Identifying the Underlying Cause
The time has come for a paradigm shift in medicine. More than ever, patients are seeking alternatives to conventional medications. In part, this is due to an increasing amount of research showing that many medications are causing negative side effects. These side effects can often be worse than the original condition that they are prescribed to treat. Additionally, patients often feel frustrated because they don’t feel better taking their prescribed medications.
As a naturopathic physician, my patients are often surprised that I prescribe medications along with herbal supplements, vitamins and dietary changes. I view all these therapies as tools in my tool kit to treat patients. I use the most appropriate treatment that will be the most effective, have the least amount of side effects and most importantly promote healing. Sometime a natural therapy will do the job and other times a medication is needed. Rather than just treating symptoms I prescribe therapies to help the body regain function and balance. I truly believe this is the medicine of the future. Identifying the underlying cause of disease often means finding the original imbalance that caused a cascade of negative reactions in the body. Ultimately these reactions lead to uncomfortable symptoms and disease.
After being in practice for the past 10 years it has become increasingly clear that there are certain core imbalances that impact our health and vitality. Addressing these three areas can help establish a foundation for health and address several underlying triggers for many chronic symptoms and diseases.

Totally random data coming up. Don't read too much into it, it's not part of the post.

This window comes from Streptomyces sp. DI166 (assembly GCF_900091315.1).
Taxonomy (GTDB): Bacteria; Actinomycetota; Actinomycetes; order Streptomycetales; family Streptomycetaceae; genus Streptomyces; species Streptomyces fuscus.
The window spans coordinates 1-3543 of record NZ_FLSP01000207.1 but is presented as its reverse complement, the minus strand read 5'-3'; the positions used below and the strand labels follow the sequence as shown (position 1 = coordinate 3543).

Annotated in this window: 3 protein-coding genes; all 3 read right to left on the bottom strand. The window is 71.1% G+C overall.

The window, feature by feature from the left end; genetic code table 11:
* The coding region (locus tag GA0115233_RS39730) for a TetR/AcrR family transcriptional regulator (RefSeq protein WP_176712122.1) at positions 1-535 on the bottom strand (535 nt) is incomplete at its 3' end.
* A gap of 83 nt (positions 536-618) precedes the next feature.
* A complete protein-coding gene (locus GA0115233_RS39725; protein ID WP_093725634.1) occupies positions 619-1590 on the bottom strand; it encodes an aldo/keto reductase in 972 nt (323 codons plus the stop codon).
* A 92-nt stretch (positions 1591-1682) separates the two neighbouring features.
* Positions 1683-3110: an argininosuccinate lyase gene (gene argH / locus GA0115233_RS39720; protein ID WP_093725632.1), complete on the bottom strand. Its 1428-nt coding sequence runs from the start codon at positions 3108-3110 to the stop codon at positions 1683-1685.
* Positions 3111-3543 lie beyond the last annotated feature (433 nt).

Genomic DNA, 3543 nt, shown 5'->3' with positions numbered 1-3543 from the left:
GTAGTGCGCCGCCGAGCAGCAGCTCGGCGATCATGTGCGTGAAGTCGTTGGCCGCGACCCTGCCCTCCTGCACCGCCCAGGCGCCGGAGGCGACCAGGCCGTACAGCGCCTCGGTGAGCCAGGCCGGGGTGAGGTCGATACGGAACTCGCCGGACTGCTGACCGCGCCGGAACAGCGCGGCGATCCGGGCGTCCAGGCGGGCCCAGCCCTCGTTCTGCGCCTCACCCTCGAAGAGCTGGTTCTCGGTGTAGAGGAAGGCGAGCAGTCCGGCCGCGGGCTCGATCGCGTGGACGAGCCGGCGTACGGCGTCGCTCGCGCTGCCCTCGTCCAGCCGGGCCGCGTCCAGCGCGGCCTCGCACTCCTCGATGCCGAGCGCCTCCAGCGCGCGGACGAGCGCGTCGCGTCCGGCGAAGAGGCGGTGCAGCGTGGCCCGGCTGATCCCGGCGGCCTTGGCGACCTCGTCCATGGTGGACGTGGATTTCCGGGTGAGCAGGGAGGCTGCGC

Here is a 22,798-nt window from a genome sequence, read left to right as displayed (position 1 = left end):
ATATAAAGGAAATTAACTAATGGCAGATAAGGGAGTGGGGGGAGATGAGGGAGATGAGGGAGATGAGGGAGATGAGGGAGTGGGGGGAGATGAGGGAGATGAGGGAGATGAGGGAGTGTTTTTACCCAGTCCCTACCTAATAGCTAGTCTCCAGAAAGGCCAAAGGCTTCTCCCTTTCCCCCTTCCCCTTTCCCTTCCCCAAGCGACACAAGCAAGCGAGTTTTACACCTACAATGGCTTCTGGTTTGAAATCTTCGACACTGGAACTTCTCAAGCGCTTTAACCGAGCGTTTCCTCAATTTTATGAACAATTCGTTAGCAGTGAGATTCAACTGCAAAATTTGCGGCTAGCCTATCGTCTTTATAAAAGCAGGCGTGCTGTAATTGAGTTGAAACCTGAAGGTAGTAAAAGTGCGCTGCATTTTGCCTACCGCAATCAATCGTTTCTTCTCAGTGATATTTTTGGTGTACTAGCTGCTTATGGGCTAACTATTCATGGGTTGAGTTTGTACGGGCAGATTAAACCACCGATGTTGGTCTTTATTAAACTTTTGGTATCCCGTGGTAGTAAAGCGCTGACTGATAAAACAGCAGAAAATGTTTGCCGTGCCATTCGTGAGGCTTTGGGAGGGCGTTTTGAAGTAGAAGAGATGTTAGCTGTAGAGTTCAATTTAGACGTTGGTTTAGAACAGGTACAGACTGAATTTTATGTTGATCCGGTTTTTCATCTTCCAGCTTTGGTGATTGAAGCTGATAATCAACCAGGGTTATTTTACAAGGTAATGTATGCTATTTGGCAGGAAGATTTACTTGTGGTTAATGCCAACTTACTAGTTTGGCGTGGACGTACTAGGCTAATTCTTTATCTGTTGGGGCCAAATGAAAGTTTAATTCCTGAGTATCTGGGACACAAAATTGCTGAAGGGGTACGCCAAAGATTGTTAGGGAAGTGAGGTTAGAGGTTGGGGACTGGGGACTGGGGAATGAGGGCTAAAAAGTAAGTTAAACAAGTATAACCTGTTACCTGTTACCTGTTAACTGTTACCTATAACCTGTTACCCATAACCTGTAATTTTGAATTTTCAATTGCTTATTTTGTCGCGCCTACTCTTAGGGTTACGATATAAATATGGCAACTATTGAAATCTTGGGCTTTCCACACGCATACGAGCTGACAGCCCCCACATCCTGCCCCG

Inflammation is the body’s response to injury. The immune system is signaled to clean up damaged tissue. Inflammation becomes a problem when it is chronic and left unchecked. Inflammation in different parts of the body leads to different conditions. Inflammation in the joints leads to arthritis, inflammation in the blood vessels contributes to heart disease and inflammation in the brain can cause attention deficit and depression. There are simple blood tests available to identify levels of systemic inflammation such has C-reactive protein (CRP). Other tests are more specific such as Lp-PLA2, a marker for vascular inflammation that leads to atherosclerosis and heart disease.
There are plenty of anti-inflammatory nutrients and medications on the market. My treatment plans for reducing inflammation often include high doses of an herb called Curcumin (also known as Tumeric) and high quality fish oil. However, perhaps more important is the identification of inflammatory triggers that caused the damage in the first place. I find the diet is a good place to start. Diets high in sugar are notorious for causing inflammation particularly in our blood vessels. Some people can react to even healthy foods. Food intolerance and allergy testing can help identify which foods may trigger the immune system to set up a cascade of inflammatory responses. Decreasing the amount of inflammatory foods in the diet can have a powerful effect on overall health.
Recent research has identified that the good bacteria in our digestive tract plays an important role in our health. These good bacteria in our colon appear to communicate and strengthen our immune system, improve our metabolism and make important nutrients for our bodies to use. Our health can take a turn for the worse when less healthy bacteria, yeast and parasites take over and thrive in our intestines.
These low grade infections in the gut can lead to unpleasant digestive symptoms like gas, bloating, diarrhea, constipation, nausea, reflux and bad breath. These bad bugs can also trigger an immune response that is thought to worsen inflammatory bowel diseases like Crohn’s and Colitis as well as autoimmune conditions such as Rheumatoid Arthritis and Lupus. As if this isn’t bad enough, this imbalance of bad bugs can also have more systemic effects such as weight gain, chronic infections, anxiety, depression and attention deficit.